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HDR needs to be turned on manually (it’s not available for selection in Intelligent Auto mode).

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If you like shooting shots of the city at night, the Xperia XZ2 will serve you well.

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Low-light shots taken with the XZ2 were well-controlled without overexposing the lights.

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As for 960fps slow motion video, being able to shoot in full-HD (1080p) sounds great compared to the Galaxy S9 and Huawei P20 and P20 Pro’s lower 720p quality, but you’ll need plenty of outdoor light to really take advantage of this. Otherwise, you’ll end up with a lot of noise in your video or flickering from your fluorescent lights if shooting indoors. You have to also be very good at guessing when you need the slow-motion magic to happen, which isn’t as easy as it sounds. Blink and you’ll miss the action and end up with a slow motion shot of a boring scene.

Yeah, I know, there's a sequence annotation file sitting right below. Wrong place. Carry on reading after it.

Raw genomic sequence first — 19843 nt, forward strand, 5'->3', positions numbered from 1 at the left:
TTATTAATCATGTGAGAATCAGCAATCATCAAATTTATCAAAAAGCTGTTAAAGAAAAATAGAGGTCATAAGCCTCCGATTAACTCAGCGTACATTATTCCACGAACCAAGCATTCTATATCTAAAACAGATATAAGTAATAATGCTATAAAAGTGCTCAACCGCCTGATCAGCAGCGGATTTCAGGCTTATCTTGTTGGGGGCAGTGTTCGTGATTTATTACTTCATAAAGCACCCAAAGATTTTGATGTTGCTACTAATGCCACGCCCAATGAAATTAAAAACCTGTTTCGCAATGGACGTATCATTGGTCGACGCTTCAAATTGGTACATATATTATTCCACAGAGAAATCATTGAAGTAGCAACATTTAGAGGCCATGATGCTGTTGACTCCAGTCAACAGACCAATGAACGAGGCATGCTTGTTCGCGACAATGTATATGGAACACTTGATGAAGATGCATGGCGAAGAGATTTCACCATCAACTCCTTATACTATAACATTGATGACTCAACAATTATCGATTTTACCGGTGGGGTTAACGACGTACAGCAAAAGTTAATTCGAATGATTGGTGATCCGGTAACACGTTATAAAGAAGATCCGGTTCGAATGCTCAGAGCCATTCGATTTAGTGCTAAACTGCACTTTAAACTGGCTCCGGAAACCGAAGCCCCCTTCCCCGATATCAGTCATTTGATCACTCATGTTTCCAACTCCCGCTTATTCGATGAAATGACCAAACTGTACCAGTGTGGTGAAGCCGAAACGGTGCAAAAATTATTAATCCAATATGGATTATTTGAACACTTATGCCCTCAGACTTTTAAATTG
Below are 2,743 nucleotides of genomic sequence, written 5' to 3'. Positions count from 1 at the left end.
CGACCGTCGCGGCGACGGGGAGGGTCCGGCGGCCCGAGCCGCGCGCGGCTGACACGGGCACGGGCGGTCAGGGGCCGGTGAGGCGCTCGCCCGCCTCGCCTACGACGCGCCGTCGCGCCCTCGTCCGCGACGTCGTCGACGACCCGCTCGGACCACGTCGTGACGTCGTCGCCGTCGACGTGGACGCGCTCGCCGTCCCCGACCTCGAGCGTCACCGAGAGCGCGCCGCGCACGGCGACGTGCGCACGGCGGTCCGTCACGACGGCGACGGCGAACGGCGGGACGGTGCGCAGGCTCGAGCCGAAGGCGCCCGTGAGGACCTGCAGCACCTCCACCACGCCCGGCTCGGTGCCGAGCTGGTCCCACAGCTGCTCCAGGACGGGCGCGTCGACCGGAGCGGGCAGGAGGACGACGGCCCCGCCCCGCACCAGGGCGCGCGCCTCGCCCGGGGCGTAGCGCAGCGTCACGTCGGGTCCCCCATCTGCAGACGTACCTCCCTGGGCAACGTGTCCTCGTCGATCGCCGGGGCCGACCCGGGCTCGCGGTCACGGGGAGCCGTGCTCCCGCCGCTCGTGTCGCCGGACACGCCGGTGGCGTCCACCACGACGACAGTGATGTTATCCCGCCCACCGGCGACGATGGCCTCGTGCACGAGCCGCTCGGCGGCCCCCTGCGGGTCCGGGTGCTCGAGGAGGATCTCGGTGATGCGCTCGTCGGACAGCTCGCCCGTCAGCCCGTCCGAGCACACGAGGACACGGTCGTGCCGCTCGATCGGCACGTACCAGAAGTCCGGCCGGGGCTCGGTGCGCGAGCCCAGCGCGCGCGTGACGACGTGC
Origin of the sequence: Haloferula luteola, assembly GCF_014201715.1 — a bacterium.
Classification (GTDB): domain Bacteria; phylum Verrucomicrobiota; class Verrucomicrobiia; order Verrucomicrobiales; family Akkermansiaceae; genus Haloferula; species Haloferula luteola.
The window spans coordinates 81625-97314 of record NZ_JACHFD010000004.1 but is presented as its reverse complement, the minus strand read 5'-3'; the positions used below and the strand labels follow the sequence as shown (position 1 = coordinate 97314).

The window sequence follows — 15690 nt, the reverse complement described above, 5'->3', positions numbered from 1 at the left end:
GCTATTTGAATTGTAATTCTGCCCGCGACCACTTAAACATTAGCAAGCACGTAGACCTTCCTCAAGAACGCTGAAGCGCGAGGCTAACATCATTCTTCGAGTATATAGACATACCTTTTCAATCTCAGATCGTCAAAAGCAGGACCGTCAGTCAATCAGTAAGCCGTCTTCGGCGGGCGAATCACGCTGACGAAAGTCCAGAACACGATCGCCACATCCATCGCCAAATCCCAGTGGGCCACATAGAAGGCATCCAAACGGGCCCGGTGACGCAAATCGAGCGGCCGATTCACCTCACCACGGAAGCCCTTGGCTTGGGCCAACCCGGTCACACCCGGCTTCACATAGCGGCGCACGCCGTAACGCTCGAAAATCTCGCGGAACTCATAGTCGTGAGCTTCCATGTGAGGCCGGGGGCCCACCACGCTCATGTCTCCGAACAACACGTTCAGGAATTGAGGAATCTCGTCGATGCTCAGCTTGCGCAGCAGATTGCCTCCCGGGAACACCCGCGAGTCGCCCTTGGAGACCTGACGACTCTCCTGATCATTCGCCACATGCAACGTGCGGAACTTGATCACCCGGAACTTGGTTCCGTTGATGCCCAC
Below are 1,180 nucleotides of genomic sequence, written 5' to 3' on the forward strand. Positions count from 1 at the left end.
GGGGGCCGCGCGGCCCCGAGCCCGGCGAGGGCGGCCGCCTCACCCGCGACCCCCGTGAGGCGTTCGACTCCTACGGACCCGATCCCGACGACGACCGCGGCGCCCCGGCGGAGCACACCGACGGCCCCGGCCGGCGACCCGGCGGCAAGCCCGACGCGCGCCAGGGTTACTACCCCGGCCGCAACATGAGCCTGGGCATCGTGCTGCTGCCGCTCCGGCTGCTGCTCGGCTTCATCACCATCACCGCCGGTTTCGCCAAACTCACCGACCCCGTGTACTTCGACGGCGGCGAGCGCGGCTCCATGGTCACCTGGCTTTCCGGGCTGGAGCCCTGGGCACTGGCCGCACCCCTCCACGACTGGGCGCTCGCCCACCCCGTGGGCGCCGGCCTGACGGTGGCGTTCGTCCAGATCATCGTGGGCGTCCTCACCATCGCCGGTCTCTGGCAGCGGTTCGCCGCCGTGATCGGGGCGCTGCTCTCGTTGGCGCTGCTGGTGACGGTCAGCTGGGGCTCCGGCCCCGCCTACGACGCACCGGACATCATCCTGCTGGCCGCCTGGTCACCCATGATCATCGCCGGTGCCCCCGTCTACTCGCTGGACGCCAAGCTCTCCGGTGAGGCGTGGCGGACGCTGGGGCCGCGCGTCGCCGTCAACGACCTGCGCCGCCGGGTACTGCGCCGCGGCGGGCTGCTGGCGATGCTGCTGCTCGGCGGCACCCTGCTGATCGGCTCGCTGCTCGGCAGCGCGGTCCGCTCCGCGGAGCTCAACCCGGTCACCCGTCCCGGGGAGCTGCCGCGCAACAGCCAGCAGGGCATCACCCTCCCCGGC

When all the conditions are right, though, super slow motion video makes for a great addition to your Instagram stories, such as a soap bubble bursting or catching that skateboard flip in the air.

In a bid to come up with more features, Sony’s Xperia XZ2 highlights apps that let you scan objects in 3D, watch augmented reality scenes and create a portrait mode shot that takes photos with background blur called Bokeh. Why didn’t Sony integrate these features into the main camera, especially when that’s what their competitors do? Instead, by splitting the features up, Sony has made you have to hunt for what you want.